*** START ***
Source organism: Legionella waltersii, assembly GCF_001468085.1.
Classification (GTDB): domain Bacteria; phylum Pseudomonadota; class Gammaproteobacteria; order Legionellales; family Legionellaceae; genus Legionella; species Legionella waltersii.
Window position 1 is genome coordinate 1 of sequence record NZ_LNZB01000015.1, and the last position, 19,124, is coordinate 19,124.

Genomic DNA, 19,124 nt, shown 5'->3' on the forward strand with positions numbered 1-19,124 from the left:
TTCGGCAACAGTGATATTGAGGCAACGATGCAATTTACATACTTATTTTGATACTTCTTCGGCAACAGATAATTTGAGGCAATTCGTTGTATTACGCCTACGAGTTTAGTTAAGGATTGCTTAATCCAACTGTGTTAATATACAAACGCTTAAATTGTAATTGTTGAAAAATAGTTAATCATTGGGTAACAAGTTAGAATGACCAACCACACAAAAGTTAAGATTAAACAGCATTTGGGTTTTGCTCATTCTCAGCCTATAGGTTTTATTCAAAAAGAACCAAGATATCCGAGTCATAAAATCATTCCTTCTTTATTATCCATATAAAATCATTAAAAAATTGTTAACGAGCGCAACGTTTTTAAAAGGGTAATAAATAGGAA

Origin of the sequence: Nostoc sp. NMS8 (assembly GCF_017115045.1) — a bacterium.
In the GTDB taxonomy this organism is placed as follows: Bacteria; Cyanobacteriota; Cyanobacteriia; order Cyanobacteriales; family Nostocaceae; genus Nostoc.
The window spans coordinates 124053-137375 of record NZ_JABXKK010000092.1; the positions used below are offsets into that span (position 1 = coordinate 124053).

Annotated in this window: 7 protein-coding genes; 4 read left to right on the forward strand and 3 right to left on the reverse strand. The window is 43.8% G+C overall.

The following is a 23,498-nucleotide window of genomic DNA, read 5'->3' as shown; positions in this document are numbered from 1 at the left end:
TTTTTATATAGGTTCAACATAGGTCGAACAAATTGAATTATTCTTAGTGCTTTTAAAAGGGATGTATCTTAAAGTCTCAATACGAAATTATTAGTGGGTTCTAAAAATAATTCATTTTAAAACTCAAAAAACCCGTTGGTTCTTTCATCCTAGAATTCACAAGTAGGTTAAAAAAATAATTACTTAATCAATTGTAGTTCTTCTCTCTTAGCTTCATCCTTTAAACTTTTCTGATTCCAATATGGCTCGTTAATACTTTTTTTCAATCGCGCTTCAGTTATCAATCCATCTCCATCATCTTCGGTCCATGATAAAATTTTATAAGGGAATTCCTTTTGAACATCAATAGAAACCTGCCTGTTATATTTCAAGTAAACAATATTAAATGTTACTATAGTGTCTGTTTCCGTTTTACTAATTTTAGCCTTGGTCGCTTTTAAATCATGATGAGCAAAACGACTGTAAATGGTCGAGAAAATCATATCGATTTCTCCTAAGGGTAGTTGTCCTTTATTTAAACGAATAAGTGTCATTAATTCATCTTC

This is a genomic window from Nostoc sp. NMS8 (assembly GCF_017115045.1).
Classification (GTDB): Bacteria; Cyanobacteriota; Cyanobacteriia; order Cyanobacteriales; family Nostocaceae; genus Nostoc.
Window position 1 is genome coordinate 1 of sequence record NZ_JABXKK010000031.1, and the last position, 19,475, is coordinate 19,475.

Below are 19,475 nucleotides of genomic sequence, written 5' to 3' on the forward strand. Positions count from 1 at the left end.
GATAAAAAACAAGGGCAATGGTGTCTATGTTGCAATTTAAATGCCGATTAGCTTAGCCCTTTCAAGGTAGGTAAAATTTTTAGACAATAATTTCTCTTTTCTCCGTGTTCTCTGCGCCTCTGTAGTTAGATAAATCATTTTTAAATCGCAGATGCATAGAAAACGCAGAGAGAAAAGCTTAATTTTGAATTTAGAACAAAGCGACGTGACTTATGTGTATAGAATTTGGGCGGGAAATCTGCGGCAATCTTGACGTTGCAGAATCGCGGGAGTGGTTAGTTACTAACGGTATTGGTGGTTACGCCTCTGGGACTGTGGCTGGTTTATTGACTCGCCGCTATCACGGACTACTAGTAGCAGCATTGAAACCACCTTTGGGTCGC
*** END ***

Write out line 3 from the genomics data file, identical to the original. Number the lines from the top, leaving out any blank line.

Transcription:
Window position 1 is genome coordinate 1 of sequence record NZ_LNZB01000015.1, and the last position, 19,124, is coordinate 19,124.